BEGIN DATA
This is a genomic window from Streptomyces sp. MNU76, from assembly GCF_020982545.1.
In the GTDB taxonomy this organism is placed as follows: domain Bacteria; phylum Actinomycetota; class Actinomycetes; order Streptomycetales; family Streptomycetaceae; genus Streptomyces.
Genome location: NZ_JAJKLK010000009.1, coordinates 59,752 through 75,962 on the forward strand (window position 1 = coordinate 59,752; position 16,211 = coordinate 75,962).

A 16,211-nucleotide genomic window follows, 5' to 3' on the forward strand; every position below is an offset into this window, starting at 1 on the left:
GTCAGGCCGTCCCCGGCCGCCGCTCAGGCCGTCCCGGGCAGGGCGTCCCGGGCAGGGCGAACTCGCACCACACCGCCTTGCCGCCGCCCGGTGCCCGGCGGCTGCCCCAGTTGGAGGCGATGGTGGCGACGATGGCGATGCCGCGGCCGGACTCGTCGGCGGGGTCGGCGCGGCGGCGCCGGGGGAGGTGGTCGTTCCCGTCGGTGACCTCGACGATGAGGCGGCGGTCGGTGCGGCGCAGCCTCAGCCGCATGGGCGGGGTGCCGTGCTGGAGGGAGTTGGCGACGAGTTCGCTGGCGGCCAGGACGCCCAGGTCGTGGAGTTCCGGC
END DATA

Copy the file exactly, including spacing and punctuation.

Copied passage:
This is a genomic window from Streptomyces sp. MNU76, from assembly GCF_020982545.1.
In the GTDB taxonomy this organism is placed as follows: domain Bacteria; phylum Actinomycetota; class Actinomycetes; order Streptomycetales; family Streptomycetaceae; genus Streptomyces.
Genome location: NZ_JAJKLK010000009.1, coordinates 59,752 through 75,962 on the forward strand (window position 1 = coordinate 59,752; position 16,211 = coordinate 75,962).

A 16,211-nucleotide genomic window follows, 5' to 3' on the forward strand; every position below is an offset into this window, starting at 1 on the left:
GTCAGGCCGTCCCCGGCCGCCGCTCAGGCCGTCCCGGGCAGGGCGTCCCGGGCAGGGCGAACTCGCACCACACCGCCTTGCCGCCGCCCGGTGCCCGGCGGCTGCCCCAGTTGGAGGCGATGGTGGCGACGATGGCGATGCCGCGGCCGGACTCGTCGGCGGGGTCGGCGCGGCGGCGCCGGGGGAGGTGGTCGTTCCCGTCGGTGACCTCGACGATGAGGCGGCGGTCGGTGCGGCGCAGCCTCAGCCGCATGGGCGGGGTGCCGTGCTGGAGGGAGTTGGCGACGAGTTCGCTGGCGGCCAGGACGCCCAGGTCGTGGAGTTCCGGC